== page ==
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Issue No. 5, Article 7/April 27, 2007

Update on the Occurrence of Glyphosate-Resistant Weeds

Since the commercialization of glyphosate-resistant crops, the question of whether glyphosate-resistant weeds will or will not be selected has been extensively bantered around by individuals involved in virtually every phase of production agriculture. The first contemporary report of glyphosate resistance in a weed species occurred in Australia, where scientists discovered a biotype of rigid ryegrass (Lolium rigidum) that was not controlled by glyphosate. Shortly after this watershed report of glyphosate resistance, another grass species, a biotype of goosegrass (Eleusine indica) in Malaysia, was reported to be glyphosate-resistant. While these initial instances occurred in grass species outside of the United States, it didn't take long for glyphosate resistance to be discovered in broadleaf species within sovereign borders of this country.

A list of confirmed glyphosate-resistant weeds (as well as cases of resistance to myriad other herbicide families) is maintained by The International Survey of Herbicide Resistant Weeds. According to the organization's Web site (www.weedscience.org), "The International Survey of Herbicide Resistant Weeds is a collaborative effort between weed scientists in over 80 countries. Our main aim is to maintain scientific accuracy in the reporting of herbicide resistant weeds globally. This collaborative effort is supported and funded by the Herbicide Resistance Action Committee, the North American Herbicide Resistance Action Committee, and the Weed Science Society of America."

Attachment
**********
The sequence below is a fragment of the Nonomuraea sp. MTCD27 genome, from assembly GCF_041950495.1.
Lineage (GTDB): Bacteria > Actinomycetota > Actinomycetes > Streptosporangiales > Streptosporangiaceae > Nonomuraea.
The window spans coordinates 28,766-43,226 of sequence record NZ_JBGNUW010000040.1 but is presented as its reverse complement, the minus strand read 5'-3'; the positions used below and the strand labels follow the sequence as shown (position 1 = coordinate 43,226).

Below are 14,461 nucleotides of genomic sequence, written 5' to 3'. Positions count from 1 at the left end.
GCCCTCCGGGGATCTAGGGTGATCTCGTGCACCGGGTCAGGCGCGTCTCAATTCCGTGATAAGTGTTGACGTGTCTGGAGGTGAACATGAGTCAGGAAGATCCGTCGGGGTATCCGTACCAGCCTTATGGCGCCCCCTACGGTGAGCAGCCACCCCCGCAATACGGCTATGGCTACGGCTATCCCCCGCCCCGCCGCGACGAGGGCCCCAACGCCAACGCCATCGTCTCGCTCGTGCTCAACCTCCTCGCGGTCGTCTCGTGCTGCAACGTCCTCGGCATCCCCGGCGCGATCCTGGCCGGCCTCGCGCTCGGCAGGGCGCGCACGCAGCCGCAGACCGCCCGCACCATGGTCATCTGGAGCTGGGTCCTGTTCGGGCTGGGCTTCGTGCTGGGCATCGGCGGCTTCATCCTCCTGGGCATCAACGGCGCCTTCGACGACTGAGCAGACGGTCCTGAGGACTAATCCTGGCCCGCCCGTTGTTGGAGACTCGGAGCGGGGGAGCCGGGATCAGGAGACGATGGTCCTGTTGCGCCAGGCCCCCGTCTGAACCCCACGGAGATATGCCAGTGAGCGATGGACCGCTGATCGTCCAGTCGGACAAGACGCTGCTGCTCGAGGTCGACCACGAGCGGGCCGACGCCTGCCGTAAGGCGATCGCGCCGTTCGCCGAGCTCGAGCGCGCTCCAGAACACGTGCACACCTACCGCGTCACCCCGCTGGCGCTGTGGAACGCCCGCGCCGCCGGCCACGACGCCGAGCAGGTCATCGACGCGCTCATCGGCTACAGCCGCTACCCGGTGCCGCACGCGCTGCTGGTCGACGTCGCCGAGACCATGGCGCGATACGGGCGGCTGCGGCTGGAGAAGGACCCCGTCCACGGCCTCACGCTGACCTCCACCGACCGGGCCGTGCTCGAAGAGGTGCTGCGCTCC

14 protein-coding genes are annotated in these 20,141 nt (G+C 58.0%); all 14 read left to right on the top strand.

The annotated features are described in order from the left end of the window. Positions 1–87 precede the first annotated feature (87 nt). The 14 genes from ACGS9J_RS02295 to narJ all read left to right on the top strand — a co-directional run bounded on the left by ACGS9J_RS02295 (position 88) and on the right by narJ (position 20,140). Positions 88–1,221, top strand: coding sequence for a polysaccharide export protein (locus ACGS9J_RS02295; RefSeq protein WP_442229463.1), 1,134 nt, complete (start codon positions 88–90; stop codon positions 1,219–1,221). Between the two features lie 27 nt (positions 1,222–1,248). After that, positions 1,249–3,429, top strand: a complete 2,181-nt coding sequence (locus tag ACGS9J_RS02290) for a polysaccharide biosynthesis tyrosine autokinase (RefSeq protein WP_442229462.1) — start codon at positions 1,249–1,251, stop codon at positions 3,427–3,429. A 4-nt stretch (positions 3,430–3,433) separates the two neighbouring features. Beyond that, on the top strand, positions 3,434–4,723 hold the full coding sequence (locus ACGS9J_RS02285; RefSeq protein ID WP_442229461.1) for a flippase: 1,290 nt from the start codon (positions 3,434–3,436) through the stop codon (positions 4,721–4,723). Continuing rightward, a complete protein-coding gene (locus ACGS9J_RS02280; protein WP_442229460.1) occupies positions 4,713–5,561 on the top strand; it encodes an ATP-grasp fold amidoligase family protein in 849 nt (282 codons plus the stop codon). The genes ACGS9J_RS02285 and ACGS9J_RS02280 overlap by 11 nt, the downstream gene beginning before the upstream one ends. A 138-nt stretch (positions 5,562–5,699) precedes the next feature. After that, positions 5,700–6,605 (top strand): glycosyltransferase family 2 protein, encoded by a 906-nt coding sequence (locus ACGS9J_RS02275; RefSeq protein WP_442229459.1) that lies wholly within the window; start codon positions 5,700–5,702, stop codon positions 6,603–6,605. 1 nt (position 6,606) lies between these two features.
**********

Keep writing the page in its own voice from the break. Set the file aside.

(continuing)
Table 1 provides an updated list of confirmed glyphosate-resistant weeds. The table includes grass and broadleaf species, weeds with an annual or perennial life cycle, and species that occur in the United States and around the globe. Significant progress has been made toward understanding the mechanisms some of these biotypes use to survive glyphosate. A recent article in the journal Weed Technology provided a very good summary of what is currently known about these mechanisms. Table 2 is produced from that article.

As Illinois farmers enter the 2007 growing season, weed scientists continue to stress several significant points related to glyphosate-resistant weeds:

  1. A selection pressure for herbicide-resistant weeds occurs each time the same herbicide is applied to a particular field.
  2. Increased adoption of glyphosate-resistant corn hybrids, with a concomitant use of glyphosate to the exclusion of other weed management tools, will speed the selection of glyphosate-resistant weeds.
  3. Rotating herbicides (sites of action) or tank-mixing herbicides may help slow the selection of glyphosate-resistant weeds, but it is unlikely to completely prevent their selection. Keep in mind that it's nearly impossible to make blanket statements about how effective a particular alternative herbicide or tank-mix partner will be in slowing the selection of glyphosate-resistant weeds.
  4. Stewardship of glyphosate herbicide is an easy concept to discuss, but it is often more difficult to implement.

--Aaron Hager

Aaron Hager

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